Inorganic nanoparticles have unique physical properties and, in addition, are highly modifiable, making them versatile platforms for a range of medical applications including within regenerative medicine. This is a rapidly evolving field where their large diversity in terms of content, shape, modifications and morphology allows the development of new generations of biomaterials with changeable features at the nanoscale. In our research we develop inorganic nanoparticles for different applications within regenerative medicine:
Research line 1: using nanoparticles to create organic-inorganic hybrid nanomaterials.
In this work we use inorganic nanoparticles as building blocks to create new types of nanocomposite biomaterials. Such materials are especially well suited for the regeneration of harder tissues like bone or cartilage, as their properties allow for the formulation of harder and stiffer gels compared to purely organic systems. We can use the inorganic nanoparticles to design 3D nanocomposite materials with important properties for tissue regeneration such as self-healing, cell responsive, injectable, controllable drug delivery and moldable properties. We are active within a large consortium (Materials driven regeneration, https://mdrresearch.nl/) to develop responsive and instructive biomaterials for bone and cartilage regeneration based on inorganic nanoparticles.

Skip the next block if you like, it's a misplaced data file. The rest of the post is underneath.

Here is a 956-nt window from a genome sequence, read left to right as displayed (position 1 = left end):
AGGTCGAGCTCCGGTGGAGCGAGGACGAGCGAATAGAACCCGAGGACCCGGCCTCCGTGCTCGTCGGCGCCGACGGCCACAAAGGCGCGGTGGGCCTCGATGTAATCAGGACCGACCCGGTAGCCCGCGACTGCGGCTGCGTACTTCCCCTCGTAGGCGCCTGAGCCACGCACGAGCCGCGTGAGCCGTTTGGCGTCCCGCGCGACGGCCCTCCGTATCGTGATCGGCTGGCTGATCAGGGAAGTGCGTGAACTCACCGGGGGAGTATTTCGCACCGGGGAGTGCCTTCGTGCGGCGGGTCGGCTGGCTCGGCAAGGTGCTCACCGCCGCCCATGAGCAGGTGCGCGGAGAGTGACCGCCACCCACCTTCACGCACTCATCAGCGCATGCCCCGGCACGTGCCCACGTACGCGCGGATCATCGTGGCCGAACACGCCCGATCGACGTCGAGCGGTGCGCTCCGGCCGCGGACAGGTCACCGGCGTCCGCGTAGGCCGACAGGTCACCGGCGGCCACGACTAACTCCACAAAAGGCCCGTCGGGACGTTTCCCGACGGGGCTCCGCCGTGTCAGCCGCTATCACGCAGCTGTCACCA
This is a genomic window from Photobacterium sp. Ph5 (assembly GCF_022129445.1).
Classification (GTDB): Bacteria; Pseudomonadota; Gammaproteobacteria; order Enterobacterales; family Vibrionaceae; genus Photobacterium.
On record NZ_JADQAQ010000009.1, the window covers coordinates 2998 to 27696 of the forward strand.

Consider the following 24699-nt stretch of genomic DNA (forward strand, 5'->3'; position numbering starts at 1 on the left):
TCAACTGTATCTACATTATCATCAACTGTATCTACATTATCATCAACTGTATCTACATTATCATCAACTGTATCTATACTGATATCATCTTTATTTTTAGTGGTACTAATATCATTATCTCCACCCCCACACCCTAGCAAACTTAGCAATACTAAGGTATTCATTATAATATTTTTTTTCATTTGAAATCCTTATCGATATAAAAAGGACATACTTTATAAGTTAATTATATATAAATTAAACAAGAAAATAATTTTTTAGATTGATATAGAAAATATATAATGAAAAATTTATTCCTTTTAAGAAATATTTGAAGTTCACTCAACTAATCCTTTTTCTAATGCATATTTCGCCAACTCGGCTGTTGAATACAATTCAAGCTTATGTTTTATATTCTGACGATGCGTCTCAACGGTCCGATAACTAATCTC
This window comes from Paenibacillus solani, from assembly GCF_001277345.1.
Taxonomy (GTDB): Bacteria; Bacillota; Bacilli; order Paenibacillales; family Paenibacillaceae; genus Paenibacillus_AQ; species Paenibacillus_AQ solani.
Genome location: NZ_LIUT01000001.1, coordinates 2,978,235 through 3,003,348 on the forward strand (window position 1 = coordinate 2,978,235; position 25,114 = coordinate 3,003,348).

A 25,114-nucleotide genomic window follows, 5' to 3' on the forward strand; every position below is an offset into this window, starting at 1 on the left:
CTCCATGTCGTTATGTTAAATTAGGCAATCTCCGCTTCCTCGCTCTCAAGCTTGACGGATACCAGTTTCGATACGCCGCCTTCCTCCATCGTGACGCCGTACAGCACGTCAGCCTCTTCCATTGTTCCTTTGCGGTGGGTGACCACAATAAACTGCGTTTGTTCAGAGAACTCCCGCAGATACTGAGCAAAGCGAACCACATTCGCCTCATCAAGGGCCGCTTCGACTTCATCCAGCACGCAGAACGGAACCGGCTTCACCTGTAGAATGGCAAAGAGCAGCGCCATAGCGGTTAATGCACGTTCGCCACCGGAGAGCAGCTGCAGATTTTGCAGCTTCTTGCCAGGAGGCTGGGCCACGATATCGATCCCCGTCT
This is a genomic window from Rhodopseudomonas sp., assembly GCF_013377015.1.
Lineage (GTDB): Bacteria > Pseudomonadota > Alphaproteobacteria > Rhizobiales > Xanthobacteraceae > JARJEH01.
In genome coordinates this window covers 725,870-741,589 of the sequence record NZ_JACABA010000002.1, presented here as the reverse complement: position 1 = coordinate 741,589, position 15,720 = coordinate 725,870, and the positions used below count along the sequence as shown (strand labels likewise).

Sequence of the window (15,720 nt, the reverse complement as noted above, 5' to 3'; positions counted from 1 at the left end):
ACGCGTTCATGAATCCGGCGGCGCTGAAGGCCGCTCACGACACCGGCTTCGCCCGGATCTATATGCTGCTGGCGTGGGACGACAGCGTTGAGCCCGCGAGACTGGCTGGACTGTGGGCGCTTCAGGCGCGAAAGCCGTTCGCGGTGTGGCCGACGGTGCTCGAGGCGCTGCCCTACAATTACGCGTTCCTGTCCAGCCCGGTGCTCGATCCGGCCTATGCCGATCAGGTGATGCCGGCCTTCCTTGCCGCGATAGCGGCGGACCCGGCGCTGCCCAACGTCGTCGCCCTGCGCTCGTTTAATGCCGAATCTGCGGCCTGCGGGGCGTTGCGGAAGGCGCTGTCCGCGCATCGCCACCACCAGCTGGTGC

Research line 2: nanoparticle films to study stem cell biomaterial interactions.
In this work we develop nanoparticle based films as 2D biointerfaces to study the effect of surface chemistry, nanotopography, biochemical cue and static ligand presentation on stem cell behavior. The aim of this work is to increase our understanding on what is happening at the stem cell biomaterial interface, and to provide tools on how we can influence or actively steer stem cell behavior.
Research line 3: development of multimodal nanoparticles to trace (stem) cells.
In this work we develop multimodal imaging probes by combining several nanoparticles commonly used in bioimaging and drug delivery. This enables us to develop a flexible platform of multifunctional nanoparticles capable of tracking stem cells in the body while providing functional information at the (sub)cellular level. These results should enable critical information about the mechanisms of stem cell therapy and tissue regeneration. Part of this work is performed within a consortium (ZonMW grant) where we aim to develop multimodal nanoparticles for in vivo limbal epithelial stem cell tracking in the eye, in collaboration with the ophthalmology department. In addition, we work together in large EU consortia (PREMSTEM and JOINTPROMISE) using these nanoparticles for tissue imaging and stem cell tracing purposes.